Monday, October 30, 2017

Inspire Store Staff by Persuading Shoppers

Effective advertising directed at a store’s potential customers also positively influences the store’s current employees. Researchers at Stockholm University and Stockholm School of Economics find that the organizational identification of the employees increases because the effectiveness of the advertising empowers them. Empowerment of staff with strong organizational identification builds store sales and lowers turnover of talented staff. Together, these improve profitability.
     When employees see their employers advertise, this builds pride. However, the research finds that a more important consideration is how effective the employees think the ads are. Therefore, regularly ask your employees for suggestions about your store advertising, incorporate those suggestions into your ad campaigns, and share with staff evidence of ad effectiveness.
     You also could invite employees to be featured in your ads. That builds organizational identification directly plus gives participants the opportunity to build it further by striving to be effective spokespersons.
  • What opportunities do you provide your sales staff to thoroughly learn about each of the products and services they're selling? 
  • Aside from sales personnel, what are the roles played by others in your store operations, and what interesting tales might they have to share with shoppers? 
  • To what degree do you take the recommendations of your staff—those who purchase the merchandise, those who sell to individual consumers, those responsible for business-to-business accounts, those who handle returns, and the rest—as to what items should be pruned out of your merchandise mix because the staff feel uncomfortable endorsing them? 
     Use advertising and social media to inspire not only current, but also prospective, store staff.
  • Include material on your social media sites to reflect the history and the culture of your store. Job applicants can assess the personality of your business from what you, the owner or operator, choose to show and tell. 
  • Encourage your current employees to contribute material to the pages, and then comment as the owner/operator on what’s been contributed. 
  • Invite job seekers to ask questions via the site, and then answer the questions in ways appealing to the types of people you’d like to have working for you.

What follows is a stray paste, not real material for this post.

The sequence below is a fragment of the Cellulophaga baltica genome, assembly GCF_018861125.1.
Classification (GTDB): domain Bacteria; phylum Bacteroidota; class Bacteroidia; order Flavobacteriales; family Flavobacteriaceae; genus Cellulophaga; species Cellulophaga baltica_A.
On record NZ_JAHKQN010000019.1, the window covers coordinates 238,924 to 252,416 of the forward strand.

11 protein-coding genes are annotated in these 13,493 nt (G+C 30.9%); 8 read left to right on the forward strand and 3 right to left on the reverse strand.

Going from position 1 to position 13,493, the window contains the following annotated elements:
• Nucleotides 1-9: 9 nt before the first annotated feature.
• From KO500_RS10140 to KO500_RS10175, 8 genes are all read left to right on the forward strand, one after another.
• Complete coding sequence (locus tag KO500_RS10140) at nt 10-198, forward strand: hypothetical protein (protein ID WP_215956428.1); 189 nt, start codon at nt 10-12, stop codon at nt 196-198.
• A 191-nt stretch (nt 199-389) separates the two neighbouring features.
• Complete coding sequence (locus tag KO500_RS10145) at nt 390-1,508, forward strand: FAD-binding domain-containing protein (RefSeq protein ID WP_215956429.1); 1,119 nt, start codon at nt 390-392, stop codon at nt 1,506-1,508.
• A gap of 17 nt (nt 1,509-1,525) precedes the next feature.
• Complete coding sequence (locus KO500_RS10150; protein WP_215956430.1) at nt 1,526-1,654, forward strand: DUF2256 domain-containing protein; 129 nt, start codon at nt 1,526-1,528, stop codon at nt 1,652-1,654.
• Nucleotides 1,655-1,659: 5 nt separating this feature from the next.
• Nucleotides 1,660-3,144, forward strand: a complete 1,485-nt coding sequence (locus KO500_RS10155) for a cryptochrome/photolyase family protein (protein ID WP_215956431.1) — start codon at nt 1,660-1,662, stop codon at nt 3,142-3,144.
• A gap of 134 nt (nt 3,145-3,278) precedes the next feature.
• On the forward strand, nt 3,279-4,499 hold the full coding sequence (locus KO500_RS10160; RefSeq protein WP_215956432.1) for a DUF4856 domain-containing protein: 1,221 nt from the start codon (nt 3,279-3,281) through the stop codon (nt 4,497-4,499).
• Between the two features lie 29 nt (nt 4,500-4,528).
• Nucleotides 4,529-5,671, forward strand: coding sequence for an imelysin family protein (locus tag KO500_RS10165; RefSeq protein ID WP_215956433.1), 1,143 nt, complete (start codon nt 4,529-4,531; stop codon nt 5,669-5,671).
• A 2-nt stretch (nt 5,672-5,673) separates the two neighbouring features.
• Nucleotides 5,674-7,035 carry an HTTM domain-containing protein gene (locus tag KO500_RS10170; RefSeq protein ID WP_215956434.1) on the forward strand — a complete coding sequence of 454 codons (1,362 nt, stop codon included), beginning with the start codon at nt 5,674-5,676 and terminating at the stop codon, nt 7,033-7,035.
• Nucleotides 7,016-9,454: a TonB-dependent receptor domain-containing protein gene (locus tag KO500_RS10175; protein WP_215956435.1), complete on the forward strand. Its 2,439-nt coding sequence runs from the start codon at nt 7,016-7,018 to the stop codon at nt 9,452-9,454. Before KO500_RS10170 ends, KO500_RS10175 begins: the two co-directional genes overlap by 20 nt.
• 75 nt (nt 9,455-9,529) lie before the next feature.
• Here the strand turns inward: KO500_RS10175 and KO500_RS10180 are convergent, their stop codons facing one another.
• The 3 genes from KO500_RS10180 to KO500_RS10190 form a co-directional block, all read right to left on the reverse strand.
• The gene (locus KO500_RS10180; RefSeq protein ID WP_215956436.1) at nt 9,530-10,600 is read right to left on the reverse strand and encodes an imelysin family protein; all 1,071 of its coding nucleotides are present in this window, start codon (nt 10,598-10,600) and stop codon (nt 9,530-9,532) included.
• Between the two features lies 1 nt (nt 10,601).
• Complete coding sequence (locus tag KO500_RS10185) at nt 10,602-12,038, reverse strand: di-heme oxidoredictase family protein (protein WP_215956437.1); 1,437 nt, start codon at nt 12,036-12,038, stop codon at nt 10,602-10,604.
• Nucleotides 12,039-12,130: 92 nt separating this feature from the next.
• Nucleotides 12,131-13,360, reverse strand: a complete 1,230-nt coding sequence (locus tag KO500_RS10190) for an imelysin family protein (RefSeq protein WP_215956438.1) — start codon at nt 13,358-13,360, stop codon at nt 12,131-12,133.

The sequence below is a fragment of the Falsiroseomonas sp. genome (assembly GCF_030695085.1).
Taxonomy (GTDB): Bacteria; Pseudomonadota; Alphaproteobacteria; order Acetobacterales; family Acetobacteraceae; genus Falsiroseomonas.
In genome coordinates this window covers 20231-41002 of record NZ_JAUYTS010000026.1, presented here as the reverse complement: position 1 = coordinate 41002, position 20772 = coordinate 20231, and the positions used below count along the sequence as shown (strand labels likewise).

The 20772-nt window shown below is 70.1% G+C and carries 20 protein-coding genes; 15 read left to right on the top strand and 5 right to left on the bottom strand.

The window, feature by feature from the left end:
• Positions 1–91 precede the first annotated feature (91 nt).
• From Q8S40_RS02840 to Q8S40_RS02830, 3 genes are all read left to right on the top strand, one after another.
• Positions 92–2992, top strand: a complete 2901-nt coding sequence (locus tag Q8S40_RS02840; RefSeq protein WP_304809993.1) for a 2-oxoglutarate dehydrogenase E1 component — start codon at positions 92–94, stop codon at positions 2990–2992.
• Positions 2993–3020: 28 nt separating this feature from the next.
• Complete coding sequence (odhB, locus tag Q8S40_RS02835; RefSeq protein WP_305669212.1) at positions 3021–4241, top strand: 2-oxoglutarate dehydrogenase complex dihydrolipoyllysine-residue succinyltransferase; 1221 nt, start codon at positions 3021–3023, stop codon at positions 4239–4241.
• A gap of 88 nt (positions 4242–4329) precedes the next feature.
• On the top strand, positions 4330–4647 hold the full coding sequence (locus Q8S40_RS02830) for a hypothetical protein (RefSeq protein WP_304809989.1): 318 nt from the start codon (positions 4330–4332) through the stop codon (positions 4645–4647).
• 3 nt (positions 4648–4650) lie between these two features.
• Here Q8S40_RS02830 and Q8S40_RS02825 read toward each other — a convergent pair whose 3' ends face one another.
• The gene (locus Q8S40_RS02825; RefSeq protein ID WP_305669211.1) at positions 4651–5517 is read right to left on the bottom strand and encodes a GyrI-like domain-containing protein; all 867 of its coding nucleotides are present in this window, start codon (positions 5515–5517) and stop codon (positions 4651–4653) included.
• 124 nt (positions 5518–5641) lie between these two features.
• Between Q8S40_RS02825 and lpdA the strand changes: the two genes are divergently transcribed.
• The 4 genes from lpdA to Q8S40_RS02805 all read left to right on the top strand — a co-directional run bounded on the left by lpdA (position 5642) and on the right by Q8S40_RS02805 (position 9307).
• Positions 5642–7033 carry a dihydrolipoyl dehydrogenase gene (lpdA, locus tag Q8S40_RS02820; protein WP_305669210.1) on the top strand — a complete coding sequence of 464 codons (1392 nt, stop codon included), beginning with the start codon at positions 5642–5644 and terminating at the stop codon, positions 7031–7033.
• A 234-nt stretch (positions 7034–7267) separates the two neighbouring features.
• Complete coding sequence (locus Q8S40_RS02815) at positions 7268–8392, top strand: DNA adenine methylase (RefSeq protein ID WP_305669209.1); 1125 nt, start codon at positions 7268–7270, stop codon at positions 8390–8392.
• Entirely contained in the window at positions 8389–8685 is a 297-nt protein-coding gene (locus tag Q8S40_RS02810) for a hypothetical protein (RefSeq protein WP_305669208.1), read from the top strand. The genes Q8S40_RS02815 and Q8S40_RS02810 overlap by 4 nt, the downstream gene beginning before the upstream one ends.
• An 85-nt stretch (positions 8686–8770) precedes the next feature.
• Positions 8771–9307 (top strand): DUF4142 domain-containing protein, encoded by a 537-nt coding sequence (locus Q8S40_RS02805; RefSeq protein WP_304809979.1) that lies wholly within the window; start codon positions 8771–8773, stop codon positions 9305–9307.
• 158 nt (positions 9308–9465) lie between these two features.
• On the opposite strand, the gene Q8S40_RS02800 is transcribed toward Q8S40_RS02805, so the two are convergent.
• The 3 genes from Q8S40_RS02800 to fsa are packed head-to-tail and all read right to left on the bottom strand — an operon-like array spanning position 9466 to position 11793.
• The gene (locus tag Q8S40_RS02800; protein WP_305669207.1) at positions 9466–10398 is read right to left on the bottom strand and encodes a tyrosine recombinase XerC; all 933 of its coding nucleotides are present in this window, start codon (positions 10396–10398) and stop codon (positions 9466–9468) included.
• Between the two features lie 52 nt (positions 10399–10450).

All this underlines the challenges in recognizing the full return on advertising investment. Beyond empowering employees, ads effective with consumers can increase interest among investors. And even if your advertising isn’t increasing sales right now, it still might be serving you well by bringing your store into the shopper’s consideration for the future.

For your success: Retailer’s Edge: Boost Profits Using Shopper Psychology

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Thursday, October 26, 2017

Resolve Identity Crises for the Elderly

It’s no surprise that Erik Erikson developed the concept of “identity crisis,” which refers to a drive to determine who each of us truly is during our times of developmental change. As a blond, blue-eyed boy, Erik was teased at public school for being a Jew and teased at temple school for looking so different from other German Jews. Before creating his own surname of Erikson, he’d been born Erik Salomonsen and, upon adoption by his stepfather, was renamed Erik Homberger.
     Erikson did carve out his own definitive identity. He attained academic positions in Psychology at University of California and Yale University in spite of not having even a bachelor’s degree, let alone a doctorate. His articulation of the identity crisis concept led to him becoming one of the most cited psychologists in history.
     Researchers at University of Washington saw that as people move into their senior years, the developmental changes often lead to a series of identity crises. Because many of these people are active consumers, resolving the crises can become a selling point for providers of products and services.
     The elderly often struggle to maintain a coherent sense of self as they shed belongings when moving to smaller quarters and shed activities when their capabilities wane. These consumers place greater importance than do younger consumers on screening possibilities in the marketplace for consistency with their existing interests, values, and needs. Although they may continue to explore, the tone of the exploration is more like what’s been seen in other research when comparing experts against novices. Researchers at University of Cincinnati, University of Florida, and University of Mississippi offered choices of a variety of music samples to study participants. Novices accepted a few new songs in a multitude of genres. Experts, on the other hand, accepted a greater number of songs solely from one or a limited number of genres in which they considered themselves to have some expertise.
     Still, one burgeoning interest in the elderly is the desire to leave a legacy. The University of Washington researchers point to how a motivation arises to create an oral history, write an autobiography, or discuss prized possessions with younger family members. Women in particular often start to distribute their family heirlooms or add instructions to wills about ways the heirlooms are to be distributed.
     From financial planners to repairmen, those serving the elderly should recognize the drive for stable identity.

For your success: Retailer’s Edge: Boost Profits Using Shopper Psychology

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Monday, October 23, 2017

Construct Shopper Certainty Using Consistency

Researchers at University of Cologne and Reutlingen University found that shoppers rated both the store and the merchandise in the store more positively when there was a match between the nature of the flooring surface and of the background music. The effect was seen when the shopper heard gentle musical selections while standing on carpeting and when vigorous music was heard while standing on stone tiles.